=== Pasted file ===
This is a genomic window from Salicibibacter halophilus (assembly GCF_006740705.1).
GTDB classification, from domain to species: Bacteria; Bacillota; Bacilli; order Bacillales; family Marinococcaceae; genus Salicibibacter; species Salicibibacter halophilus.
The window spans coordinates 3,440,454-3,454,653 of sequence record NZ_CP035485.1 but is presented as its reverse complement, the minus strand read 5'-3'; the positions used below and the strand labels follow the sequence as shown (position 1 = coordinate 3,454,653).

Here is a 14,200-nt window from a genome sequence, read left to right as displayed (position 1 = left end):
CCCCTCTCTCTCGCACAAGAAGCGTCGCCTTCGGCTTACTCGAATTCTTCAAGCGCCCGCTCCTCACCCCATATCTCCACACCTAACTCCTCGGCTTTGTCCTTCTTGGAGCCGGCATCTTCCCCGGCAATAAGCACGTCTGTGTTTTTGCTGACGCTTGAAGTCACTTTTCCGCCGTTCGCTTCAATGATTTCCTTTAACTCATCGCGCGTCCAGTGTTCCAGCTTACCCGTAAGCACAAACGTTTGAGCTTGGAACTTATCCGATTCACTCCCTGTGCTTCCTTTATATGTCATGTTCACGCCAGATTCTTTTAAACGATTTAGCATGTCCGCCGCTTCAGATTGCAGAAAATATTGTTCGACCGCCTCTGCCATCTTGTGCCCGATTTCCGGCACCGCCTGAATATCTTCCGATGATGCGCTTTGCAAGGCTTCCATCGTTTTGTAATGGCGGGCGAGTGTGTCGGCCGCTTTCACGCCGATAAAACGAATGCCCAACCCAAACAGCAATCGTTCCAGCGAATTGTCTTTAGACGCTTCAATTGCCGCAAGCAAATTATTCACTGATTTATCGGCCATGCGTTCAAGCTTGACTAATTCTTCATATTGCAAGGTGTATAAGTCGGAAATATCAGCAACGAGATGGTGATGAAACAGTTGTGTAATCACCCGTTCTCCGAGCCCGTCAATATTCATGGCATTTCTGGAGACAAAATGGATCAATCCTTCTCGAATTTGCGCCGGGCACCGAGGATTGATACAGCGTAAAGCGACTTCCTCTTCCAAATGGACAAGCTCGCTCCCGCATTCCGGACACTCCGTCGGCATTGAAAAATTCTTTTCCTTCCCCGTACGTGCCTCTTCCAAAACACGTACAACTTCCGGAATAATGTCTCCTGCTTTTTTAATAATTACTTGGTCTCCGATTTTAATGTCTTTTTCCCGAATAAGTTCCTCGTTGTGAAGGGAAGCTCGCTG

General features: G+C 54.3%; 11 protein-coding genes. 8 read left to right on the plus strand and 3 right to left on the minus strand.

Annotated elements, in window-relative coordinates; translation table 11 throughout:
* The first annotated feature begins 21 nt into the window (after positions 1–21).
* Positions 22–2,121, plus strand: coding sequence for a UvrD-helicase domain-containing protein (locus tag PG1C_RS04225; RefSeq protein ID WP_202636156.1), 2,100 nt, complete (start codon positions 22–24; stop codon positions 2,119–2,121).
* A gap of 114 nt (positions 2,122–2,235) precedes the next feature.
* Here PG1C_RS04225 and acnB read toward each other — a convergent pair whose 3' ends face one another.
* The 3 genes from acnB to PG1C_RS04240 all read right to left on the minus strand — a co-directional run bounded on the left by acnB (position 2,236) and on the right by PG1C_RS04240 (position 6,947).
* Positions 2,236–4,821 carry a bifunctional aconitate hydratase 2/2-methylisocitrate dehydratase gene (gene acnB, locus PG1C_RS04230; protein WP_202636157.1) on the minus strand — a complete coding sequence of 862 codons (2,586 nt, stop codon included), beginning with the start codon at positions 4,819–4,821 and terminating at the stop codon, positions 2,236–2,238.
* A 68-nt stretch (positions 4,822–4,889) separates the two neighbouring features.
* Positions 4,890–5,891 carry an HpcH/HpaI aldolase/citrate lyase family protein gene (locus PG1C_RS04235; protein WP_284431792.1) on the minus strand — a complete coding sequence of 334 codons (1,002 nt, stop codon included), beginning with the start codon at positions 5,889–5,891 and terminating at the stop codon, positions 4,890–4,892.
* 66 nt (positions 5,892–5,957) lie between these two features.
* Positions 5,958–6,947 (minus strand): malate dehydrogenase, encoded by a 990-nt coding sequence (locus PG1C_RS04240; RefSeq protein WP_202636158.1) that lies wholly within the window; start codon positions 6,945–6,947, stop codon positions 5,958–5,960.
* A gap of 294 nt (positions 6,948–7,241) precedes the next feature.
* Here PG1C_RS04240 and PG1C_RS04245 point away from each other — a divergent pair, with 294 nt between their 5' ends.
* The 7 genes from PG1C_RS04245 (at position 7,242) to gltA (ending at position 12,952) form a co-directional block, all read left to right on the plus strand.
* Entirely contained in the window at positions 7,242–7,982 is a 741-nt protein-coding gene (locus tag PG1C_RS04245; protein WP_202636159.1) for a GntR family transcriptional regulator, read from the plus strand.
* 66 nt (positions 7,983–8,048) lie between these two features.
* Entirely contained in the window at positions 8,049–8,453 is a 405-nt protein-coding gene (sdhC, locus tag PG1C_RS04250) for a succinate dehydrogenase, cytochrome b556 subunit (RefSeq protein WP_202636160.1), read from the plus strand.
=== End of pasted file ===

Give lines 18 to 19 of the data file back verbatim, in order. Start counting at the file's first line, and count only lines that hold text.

* A gap of 294 nt (positions 6,948–7,241) precedes the next feature.
* Here PG1C_RS04240 and PG1C_RS04245 point away from each other — a divergent pair, with 294 nt between their 5' ends.